He was previously released on 06 April 2016 after spending three years and eight months in prison. He was allegedly tortured and placed in solitary confinement after he began a hunger strike to demand justice. He was convicted on charges of defaming the judicial authority, accusing state institutions of failing to perform their duties, participating in sedition by inciting and organising demonstrations, and storing and sending material that would prejudice public order.

Human rights defender Mohammed Al-Rabiah sentenced to 17 more years in prison

In December 2022, the SCC issued a 17-year prison sentence against writer and human rights defender Mohammed Al-Rabiah, after his retrial. He had hoped to be released after completing his initial sentence of four and a half years at the end of September 2022, but the Supreme Court overturned the sentence against him and sent the case back to the SCC.

On 15 May 2018, Al-Rabiah was arrested along with more than a dozen women’s rights activists. After an arbitrary detention of more than three years, he was charged with broad charges that included “striving to destabilise the social fabric and weaken national cohesion and community cohesion,” “communicating with others with the intent of disturbing the security and stability of the nation,” and “writing and publishing a book containing suspicious instructions.” The Public Prosecution demanded a 25-year prison sentence under Article 6 of the Anti-Cyber Crime Law and Articles 53 and 55 of the Law on Combating and Financing Terrorism Crimes. Electronic flies contributed by threatening him and inciting the charges which were brought against him.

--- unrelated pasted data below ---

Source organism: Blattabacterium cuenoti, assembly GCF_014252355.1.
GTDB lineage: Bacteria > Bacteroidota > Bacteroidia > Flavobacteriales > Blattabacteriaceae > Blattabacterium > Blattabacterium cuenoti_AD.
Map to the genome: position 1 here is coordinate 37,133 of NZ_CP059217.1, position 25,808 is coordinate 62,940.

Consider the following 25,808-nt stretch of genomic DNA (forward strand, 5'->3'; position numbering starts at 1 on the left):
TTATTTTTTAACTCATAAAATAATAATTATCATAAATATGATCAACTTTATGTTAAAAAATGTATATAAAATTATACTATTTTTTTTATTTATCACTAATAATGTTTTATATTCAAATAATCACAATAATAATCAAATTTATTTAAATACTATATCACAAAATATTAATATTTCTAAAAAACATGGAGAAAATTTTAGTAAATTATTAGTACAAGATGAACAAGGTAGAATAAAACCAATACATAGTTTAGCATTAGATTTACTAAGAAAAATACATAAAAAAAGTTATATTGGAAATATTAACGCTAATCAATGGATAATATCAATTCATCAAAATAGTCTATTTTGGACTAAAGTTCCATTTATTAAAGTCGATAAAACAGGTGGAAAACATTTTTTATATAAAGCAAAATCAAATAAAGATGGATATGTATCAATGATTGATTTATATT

On 21 March 2021, his case was transferred to the SCC, which sentenced him on 20 April 2021 to six years in prison and to a travel ban for a similar period after the completion of his sentence. This was followed by the Court of Appeal reducing the sentence to four and a half years and suspending the execution of the remainder of the initial sentence, which is a year and a half. However, the Supreme Court overturned this sentence in its entirety, and approved the Public Prosecution’s request to retry him.

Credible reports confirmed that he was subjected to torture during the first year of his detention, which included torture with electric shocks, waterboarding, preventing him from sitting or sleeping, hanging him by the feet, and beating him until he lost consciousness. This treatment took place despite the fact that he suffers from many diseases, including a herniated disc, diabetes, and asthma.